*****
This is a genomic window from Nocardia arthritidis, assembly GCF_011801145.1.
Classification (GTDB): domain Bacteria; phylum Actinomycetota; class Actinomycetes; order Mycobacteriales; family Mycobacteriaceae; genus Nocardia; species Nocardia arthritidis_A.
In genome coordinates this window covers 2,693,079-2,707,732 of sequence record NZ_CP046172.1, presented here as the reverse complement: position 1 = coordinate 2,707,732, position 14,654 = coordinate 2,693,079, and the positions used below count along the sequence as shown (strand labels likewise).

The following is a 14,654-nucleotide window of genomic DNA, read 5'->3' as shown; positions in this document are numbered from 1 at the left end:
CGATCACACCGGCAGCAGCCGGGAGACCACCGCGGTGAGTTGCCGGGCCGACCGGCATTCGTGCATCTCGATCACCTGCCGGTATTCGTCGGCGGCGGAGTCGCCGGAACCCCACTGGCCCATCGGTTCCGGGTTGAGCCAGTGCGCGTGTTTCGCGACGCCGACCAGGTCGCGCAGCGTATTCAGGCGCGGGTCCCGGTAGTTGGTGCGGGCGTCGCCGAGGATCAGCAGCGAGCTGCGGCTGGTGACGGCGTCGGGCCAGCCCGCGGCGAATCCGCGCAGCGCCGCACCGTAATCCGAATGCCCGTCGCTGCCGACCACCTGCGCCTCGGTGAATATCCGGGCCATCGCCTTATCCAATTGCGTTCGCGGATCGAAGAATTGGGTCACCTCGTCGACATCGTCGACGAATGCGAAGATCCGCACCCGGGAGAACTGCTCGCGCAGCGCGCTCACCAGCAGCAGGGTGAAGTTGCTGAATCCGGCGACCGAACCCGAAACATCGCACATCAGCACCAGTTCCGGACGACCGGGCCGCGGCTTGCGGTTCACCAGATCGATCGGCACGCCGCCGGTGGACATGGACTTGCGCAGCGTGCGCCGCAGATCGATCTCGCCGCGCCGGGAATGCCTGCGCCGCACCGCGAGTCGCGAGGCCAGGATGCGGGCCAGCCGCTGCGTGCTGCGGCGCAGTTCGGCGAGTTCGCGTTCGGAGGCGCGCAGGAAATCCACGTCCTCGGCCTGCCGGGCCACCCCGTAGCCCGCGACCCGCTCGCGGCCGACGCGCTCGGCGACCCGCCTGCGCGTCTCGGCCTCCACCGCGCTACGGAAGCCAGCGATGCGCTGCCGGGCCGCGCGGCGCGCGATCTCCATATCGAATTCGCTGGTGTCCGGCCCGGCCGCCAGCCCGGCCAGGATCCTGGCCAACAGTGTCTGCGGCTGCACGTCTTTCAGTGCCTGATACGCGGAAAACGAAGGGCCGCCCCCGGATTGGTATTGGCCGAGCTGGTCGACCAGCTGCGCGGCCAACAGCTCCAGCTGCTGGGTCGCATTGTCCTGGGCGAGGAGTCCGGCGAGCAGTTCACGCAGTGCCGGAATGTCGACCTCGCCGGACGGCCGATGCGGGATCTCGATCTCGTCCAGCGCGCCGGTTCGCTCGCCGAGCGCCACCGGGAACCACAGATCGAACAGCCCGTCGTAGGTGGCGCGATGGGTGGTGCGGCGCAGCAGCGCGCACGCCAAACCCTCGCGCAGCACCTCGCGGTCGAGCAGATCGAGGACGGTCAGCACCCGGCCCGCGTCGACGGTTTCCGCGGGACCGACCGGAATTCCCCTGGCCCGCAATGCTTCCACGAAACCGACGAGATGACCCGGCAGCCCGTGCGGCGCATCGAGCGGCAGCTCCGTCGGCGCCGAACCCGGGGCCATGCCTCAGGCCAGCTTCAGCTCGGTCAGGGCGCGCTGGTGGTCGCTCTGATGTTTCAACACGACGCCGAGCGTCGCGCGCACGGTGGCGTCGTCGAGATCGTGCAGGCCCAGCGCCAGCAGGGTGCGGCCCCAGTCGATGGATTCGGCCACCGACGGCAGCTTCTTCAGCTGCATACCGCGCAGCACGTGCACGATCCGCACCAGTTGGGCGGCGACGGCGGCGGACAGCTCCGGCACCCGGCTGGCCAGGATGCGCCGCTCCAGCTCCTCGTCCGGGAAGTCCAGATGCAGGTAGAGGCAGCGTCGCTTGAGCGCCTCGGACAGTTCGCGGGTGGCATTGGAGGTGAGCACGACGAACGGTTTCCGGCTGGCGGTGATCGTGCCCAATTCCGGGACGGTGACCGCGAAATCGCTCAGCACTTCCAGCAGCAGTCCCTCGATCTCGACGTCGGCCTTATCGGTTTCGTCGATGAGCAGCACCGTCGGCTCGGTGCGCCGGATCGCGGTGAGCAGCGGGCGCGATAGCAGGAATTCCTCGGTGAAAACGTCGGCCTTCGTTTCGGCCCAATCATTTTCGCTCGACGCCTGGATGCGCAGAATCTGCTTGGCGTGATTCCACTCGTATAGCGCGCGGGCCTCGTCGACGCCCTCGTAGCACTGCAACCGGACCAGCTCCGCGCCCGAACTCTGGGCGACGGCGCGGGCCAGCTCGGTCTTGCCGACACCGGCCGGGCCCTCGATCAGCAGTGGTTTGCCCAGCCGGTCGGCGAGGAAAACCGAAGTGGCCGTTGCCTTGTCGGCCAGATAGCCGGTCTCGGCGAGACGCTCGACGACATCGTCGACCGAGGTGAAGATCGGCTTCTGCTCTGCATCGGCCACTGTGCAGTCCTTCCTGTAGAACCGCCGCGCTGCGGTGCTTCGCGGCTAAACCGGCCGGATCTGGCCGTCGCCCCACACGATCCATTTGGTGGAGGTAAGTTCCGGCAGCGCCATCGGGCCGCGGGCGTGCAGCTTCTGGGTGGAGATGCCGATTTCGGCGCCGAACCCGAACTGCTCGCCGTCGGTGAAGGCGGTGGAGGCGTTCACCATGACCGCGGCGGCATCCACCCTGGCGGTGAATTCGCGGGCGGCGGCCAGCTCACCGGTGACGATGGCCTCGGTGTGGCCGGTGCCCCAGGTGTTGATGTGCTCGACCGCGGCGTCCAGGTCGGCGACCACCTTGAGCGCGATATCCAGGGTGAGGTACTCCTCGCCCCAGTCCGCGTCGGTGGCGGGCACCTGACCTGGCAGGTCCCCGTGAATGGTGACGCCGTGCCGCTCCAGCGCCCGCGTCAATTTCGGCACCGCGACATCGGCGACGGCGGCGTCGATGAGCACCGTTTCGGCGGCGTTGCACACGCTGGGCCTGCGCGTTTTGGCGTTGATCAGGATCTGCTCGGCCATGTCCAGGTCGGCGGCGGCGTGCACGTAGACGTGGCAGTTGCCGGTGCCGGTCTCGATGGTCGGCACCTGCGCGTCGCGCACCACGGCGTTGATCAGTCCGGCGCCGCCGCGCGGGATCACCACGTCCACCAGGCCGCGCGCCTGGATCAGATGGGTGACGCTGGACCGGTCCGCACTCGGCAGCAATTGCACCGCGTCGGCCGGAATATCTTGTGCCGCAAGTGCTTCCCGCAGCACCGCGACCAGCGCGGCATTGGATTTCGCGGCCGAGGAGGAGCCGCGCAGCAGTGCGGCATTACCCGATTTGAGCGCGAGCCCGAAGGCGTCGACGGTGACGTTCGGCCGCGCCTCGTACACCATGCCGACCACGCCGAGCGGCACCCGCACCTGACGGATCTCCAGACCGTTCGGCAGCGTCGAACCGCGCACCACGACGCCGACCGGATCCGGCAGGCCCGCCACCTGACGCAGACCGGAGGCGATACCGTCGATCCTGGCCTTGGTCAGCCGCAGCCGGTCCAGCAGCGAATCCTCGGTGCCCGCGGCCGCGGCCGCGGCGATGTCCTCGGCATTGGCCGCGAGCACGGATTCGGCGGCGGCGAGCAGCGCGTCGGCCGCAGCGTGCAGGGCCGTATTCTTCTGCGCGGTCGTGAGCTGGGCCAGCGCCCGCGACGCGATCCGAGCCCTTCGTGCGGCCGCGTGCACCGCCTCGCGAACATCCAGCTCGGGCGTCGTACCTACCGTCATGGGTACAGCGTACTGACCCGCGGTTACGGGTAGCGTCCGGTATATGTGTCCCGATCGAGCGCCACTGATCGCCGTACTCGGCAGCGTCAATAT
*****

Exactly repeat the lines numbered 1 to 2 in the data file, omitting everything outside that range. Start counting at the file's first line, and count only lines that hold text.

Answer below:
This is a genomic window from Nocardia arthritidis, assembly GCF_011801145.1.
Classification (GTDB): domain Bacteria; phylum Actinomycetota; class Actinomycetes; order Mycobacteriales; family Mycobacteriaceae; genus Nocardia; species Nocardia arthritidis_A.